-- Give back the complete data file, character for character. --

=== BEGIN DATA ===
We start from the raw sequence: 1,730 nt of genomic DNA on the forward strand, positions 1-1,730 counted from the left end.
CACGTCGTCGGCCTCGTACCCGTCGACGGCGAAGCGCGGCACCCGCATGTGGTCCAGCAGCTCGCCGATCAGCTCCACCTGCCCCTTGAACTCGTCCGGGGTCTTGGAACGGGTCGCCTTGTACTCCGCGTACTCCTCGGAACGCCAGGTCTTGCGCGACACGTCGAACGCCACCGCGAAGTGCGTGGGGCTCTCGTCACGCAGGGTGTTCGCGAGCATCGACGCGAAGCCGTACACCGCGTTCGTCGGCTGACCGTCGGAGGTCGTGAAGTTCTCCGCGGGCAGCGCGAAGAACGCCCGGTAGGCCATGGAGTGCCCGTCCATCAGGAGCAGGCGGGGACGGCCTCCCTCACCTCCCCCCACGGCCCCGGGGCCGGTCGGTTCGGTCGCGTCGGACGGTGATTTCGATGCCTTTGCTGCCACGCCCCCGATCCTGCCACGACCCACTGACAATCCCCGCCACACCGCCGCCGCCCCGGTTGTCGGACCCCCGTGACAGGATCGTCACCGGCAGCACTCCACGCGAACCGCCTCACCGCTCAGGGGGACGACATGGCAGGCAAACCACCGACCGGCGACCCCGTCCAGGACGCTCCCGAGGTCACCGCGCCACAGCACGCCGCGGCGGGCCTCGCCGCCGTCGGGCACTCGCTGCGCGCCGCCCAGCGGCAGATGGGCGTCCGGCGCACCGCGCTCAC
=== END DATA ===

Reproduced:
We start from the raw sequence: 1,730 nt of genomic DNA on the forward strand, positions 1-1,730 counted from the left end.
CACGTCGTCGGCCTCGTACCCGTCGACGGCGAAGCGCGGCACCCGCATGTGGTCCAGCAGCTCGCCGATCAGCTCCACCTGCCCCTTGAACTCGTCCGGGGTCTTGGAACGGGTCGCCTTGTACTCCGCGTACTCCTCGGAACGCCAGGTCTTGCGCGACACGTCGAACGCCACCGCGAAGTGCGTGGGGCTCTCGTCACGCAGGGTGTTCGCGAGCATCGACGCGAAGCCGTACACCGCGTTCGTCGGCTGACCGTCGGAGGTCGTGAAGTTCTCCGCGGGCAGCGCGAAGAACGCCCGGTAGGCCATGGAGTGCCCGTCCATCAGGAGCAGGCGGGGACGGCCTCCCTCACCTCCCCCCACGGCCCCGGGGCCGGTCGGTTCGGTCGCGTCGGACGGTGATTTCGATGCCTTTGCTGCCACGCCCCCGATCCTGCCACGACCCACTGACAATCCCCGCCACACCGCCGCCGCCCCGGTTGTCGGACCCCCGTGACAGGATCGTCACCGGCAGCACTCCACGCGAACCGCCTCACCGCTCAGGGGGACGACATGGCAGGCAAACCACCGACCGGCGACCCCGTCCAGGACGCTCCCGAGGTCACCGCGCCACAGCACGCCGCGGCGGGCCTCGCCGCCGTCGGGCACTCGCTGCGCGCCGCCCAGCGGCAGATGGGCGTCCGGCGCACCGCGCTCAC